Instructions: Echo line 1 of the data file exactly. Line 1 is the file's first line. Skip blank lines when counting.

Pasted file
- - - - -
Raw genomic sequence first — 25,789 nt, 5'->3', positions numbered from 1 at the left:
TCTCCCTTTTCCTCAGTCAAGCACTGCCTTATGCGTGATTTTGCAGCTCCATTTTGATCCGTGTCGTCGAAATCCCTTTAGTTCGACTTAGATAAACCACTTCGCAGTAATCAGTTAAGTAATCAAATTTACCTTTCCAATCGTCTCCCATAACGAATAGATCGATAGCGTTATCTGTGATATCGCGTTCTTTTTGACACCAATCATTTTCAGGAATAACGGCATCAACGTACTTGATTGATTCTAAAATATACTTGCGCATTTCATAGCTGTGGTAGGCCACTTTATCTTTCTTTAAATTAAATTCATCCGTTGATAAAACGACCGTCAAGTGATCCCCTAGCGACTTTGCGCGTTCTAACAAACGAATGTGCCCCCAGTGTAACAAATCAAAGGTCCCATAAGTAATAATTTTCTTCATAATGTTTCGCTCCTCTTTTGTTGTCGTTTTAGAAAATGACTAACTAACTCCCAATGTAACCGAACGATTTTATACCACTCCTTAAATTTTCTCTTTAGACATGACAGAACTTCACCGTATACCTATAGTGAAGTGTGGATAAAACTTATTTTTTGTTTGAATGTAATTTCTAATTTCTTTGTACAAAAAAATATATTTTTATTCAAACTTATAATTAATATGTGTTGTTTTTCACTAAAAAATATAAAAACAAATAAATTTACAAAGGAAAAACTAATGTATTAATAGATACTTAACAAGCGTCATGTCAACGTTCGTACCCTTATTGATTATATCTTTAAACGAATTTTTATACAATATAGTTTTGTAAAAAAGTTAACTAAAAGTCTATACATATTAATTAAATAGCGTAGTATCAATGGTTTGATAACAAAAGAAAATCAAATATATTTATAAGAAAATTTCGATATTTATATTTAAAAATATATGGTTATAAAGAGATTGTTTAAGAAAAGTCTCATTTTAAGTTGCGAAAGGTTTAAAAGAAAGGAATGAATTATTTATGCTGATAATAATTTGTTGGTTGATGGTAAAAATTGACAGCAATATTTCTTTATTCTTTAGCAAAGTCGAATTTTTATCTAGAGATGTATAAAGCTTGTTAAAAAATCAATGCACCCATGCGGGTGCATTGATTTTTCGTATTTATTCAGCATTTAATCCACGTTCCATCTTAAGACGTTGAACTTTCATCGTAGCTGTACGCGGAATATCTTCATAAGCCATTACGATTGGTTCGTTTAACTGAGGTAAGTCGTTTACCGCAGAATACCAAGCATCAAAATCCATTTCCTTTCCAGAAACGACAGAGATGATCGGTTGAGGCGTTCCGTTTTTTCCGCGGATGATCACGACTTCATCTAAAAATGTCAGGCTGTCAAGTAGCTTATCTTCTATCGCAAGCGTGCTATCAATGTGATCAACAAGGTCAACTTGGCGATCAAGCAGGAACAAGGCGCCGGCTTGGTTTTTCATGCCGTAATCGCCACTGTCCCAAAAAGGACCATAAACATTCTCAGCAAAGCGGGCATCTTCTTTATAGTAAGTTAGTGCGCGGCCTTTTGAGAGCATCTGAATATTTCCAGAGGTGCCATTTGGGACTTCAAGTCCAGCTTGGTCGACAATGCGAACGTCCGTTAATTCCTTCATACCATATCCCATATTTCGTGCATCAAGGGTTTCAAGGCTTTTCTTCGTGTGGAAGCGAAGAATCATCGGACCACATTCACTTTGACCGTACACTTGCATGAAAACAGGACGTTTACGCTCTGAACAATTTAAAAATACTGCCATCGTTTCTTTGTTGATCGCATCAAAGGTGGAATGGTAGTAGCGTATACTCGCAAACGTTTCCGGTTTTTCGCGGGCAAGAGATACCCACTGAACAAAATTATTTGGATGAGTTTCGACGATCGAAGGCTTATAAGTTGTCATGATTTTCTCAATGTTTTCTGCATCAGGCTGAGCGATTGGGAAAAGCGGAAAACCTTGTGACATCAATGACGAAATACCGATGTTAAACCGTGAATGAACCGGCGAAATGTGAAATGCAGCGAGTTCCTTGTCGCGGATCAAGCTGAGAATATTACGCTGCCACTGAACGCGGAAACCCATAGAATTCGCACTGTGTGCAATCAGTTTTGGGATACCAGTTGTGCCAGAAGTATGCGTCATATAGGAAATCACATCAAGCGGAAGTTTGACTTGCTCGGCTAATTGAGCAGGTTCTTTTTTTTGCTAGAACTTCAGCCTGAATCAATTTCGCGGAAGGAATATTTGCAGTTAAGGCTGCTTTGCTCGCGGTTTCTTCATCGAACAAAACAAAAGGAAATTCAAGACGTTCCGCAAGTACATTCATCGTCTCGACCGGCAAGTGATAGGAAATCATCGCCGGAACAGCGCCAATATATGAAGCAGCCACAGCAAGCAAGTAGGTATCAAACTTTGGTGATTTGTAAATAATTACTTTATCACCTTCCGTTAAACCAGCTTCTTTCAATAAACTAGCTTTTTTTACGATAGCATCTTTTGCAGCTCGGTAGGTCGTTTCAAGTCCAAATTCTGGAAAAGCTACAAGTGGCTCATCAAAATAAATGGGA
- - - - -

Raw genomic sequence first — 25,789 nt, 5'->3', positions numbered from 1 at the left: